Dating Violence is abuse committed by a person who is or has been in a social or dating relationship of a romantic or intimate nature with the victim.7 This may include someone the victim just met; i.e., at a party, introduced through a friend, or on a social networking website. For purposes of this definition, “abuse” means intentionally or recklessly causing or attempting to cause bodily injury or placing another person in reasonable apprehension of imminent serious bodily injury to himself or herself, or another. Abuse does not include non-physical, emotional distress or injury.
Types of Dating/Domestic Violence That Constitute Sexual Misconduct
There usually is a pattern or a repeated cycle of Dating Violence, starting with the first instance of abuse.
General Pattern of Behavior:
• Tension Building: Relationship begins to get strained or tense between partners.
• Explosion: Outburst that includes verbal, emotional, or physical abuse.
• Honeymoon: Apologies where the abuser tries to re-connect with his/her partner by shifting the blame onto someone or something else.
What Dating/Domestic Violence Looks Like
• Physical Abuse: any use of physical force with the intent to cause injury (i.e. grabbing in a way to inflict pain, hitting, shoving, strangling, kicking)
• Sexual Abuse: any action that impacts the partner’s ability to control his/her sexual activity or the circumstance in which sexual activity occurs, including Rape, coercion or restricting access to birth control.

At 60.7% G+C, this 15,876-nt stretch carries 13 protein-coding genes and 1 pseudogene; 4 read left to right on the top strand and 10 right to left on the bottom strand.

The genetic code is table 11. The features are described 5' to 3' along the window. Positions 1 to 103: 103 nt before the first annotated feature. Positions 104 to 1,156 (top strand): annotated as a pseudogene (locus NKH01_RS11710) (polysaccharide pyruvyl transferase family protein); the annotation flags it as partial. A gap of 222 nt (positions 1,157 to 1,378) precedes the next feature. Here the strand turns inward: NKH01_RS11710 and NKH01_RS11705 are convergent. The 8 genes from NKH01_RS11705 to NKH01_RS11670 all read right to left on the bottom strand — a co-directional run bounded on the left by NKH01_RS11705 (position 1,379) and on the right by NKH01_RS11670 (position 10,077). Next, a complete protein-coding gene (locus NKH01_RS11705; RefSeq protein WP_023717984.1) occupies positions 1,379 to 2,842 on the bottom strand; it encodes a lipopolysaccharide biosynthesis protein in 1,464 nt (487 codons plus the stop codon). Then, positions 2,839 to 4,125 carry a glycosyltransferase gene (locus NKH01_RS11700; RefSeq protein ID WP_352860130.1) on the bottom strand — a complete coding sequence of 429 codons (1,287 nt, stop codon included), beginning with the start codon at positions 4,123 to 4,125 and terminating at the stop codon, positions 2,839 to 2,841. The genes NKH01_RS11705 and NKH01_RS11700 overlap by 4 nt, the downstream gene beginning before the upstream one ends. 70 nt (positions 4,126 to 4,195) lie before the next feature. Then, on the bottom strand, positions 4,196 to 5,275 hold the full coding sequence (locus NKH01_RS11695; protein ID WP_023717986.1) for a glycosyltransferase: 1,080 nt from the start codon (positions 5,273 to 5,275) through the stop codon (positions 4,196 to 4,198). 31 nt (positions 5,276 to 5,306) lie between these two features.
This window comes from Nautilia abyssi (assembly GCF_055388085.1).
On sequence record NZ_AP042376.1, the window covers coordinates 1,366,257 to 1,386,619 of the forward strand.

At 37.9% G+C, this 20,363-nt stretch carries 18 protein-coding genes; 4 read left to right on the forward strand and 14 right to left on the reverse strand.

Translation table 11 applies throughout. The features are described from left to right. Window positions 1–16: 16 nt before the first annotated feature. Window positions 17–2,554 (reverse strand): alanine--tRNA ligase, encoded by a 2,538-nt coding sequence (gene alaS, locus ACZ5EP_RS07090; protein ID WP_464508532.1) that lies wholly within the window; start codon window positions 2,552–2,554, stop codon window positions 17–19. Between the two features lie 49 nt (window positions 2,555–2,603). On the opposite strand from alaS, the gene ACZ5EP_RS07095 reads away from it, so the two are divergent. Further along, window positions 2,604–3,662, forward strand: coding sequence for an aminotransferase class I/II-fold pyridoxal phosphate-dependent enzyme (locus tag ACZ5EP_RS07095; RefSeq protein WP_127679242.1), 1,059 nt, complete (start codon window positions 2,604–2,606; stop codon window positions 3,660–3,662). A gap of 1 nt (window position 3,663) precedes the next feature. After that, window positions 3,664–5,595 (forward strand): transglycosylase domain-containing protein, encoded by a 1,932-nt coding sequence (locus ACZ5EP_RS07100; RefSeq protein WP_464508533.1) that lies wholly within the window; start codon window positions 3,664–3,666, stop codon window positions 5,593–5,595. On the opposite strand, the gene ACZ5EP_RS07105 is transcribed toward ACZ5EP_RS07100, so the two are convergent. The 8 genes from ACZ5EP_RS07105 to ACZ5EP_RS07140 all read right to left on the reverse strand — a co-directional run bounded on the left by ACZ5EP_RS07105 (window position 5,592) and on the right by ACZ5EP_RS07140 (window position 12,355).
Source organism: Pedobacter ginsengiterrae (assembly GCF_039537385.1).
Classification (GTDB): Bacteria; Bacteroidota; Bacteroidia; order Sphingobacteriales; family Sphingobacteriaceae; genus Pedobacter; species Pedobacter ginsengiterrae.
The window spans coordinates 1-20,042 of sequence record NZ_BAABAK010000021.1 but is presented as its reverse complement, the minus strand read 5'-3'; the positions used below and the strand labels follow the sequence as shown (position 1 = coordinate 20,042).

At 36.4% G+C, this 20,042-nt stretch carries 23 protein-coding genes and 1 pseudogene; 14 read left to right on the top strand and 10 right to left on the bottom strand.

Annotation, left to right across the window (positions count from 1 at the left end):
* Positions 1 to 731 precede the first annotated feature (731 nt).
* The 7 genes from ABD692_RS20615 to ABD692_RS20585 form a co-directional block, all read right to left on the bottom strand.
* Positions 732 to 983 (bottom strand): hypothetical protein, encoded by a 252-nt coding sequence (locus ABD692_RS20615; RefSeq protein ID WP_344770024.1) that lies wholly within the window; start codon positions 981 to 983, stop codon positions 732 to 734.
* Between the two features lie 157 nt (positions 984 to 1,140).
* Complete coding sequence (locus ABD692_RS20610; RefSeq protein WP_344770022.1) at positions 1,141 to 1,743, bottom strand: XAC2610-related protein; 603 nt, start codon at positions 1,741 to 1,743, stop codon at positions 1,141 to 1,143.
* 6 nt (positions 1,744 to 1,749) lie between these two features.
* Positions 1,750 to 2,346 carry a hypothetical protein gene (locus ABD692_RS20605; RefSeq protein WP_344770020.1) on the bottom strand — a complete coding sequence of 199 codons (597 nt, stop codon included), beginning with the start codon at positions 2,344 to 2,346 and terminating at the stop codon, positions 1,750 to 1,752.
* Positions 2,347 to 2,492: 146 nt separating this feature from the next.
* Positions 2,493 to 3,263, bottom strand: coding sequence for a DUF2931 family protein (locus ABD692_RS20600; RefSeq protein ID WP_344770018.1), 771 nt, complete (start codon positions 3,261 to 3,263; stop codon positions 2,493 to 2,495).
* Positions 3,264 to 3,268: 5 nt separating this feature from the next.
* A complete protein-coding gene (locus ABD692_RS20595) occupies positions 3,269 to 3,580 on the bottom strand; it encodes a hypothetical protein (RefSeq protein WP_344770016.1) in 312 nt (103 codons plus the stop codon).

Warnings or Signs of Potential Dating/Domestic Violence
• Any actions used for the intent of gaining power and control over a person. Checks my cell phone or email without my permission.
• Monitors where I’m going, who I’m going with, what I’m doing.
• Repeatedly says or does things to make me feel inadequate or inferior to him/her.
• Extreme jealously or insecurity.
• Isolates me from my friends and family.
• Explosive temper.
• Mood swings.
• Assumes control over my access to financial resources.
• Tells me what to do.
• Physically hurts me in any way.
Stalking means a repeated course of conduct directed at a specific person (when based on gender or sex) that places that person in reasonable fear for his/her or others’ safety, or to suffer substantial emotional distress.8